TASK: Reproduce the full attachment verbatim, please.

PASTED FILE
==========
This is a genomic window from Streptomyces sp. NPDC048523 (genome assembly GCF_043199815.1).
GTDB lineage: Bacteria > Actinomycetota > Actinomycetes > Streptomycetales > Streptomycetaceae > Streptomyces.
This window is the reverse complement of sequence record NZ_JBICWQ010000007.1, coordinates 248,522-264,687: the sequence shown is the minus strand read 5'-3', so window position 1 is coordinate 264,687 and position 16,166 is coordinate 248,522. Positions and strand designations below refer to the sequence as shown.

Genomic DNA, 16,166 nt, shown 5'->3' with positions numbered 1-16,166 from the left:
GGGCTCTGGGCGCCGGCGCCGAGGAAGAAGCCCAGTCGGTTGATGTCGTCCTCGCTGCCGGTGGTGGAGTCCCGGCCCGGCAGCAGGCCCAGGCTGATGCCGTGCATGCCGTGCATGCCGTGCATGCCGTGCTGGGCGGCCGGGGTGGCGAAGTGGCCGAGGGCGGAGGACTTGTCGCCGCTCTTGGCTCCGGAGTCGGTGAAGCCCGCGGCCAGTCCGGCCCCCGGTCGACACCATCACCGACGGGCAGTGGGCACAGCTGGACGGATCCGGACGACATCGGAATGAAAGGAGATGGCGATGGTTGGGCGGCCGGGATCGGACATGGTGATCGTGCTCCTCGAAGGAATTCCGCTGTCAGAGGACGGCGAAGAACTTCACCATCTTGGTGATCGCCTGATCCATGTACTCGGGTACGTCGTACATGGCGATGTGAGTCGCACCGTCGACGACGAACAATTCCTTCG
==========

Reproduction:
This is a genomic window from Streptomyces sp. NPDC048523 (genome assembly GCF_043199815.1).
GTDB lineage: Bacteria > Actinomycetota > Actinomycetes > Streptomycetales > Streptomycetaceae > Streptomyces.
This window is the reverse complement of sequence record NZ_JBICWQ010000007.1, coordinates 248,522-264,687: the sequence shown is the minus strand read 5'-3', so window position 1 is coordinate 264,687 and position 16,166 is coordinate 248,522. Positions and strand designations below refer to the sequence as shown.

Genomic DNA, 16,166 nt, shown 5'->3' with positions numbered 1-16,166 from the left:
GGGCTCTGGGCGCCGGCGCCGAGGAAGAAGCCCAGTCGGTTGATGTCGTCCTCGCTGCCGGTGGTGGAGTCCCGGCCCGGCAGCAGGCCCAGGCTGATGCCGTGCATGCCGTGCATGCCGTGCATGCCGTGCTGGGCGGCCGGGGTGGCGAAGTGGCCGAGGGCGGAGGACTTGTCGCCGCTCTTGGCTCCGGAGTCGGTGAAGCCCGCGGCCAGTCCGGCCCCCGGTCGACACCATCACCGACGGGCAGTGGGCACAGCTGGACGGATCCGGACGACATCGGAATGAAAGGAGATGGCGATGGTTGGGCGGCCGGGATCGGACATGGTGATCGTGCTCCTCGAAGGAATTCCGCTGTCAGAGGACGGCGAAGAACTTCACCATCTTGGTGATCGCCTGATCCATGTACTCGGGTACGTCGTACATGGCGATGTGAGTCGCACCGTCGACGACGAACAATTCCTTCG